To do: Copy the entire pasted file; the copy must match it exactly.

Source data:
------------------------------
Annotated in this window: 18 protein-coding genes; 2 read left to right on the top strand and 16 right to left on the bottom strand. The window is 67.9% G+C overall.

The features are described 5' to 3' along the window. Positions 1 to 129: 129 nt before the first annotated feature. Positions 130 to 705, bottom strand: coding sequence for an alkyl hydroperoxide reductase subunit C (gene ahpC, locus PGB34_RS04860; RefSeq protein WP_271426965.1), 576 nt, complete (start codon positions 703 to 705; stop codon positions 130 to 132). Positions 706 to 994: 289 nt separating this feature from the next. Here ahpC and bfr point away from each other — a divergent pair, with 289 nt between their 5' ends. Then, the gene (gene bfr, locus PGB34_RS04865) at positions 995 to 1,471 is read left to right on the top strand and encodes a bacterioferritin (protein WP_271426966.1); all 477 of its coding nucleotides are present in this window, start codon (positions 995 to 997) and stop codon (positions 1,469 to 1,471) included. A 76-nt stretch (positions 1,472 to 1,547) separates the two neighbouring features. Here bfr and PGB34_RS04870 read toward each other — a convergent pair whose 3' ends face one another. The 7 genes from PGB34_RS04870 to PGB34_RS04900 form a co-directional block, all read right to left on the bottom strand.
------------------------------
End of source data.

Annotated in this window: 18 protein-coding genes; 2 read left to right on the top strand and 16 right to left on the bottom strand. The window is 67.9% G+C overall.

The features are described 5' to 3' along the window. Positions 1 to 129: 129 nt before the first annotated feature. Positions 130 to 705, bottom strand: coding sequence for an alkyl hydroperoxide reductase subunit C (gene ahpC, locus PGB34_RS04860; RefSeq protein WP_271426965.1), 576 nt, complete (start codon positions 703 to 705; stop codon positions 130 to 132). Positions 706 to 994: 289 nt separating this feature from the next. Here ahpC and bfr point away from each other — a divergent pair, with 289 nt between their 5' ends. Then, the gene (gene bfr, locus PGB34_RS04865) at positions 995 to 1,471 is read left to right on the top strand and encodes a bacterioferritin (protein WP_271426966.1); all 477 of its coding nucleotides are present in this window, start codon (positions 995 to 997) and stop codon (positions 1,469 to 1,471) included. A 76-nt stretch (positions 1,472 to 1,547) separates the two neighbouring features. Here bfr and PGB34_RS04870 read toward each other — a convergent pair whose 3' ends face one another. The 7 genes from PGB34_RS04870 to PGB34_RS04900 form a co-directional block, all read right to left on the bottom strand.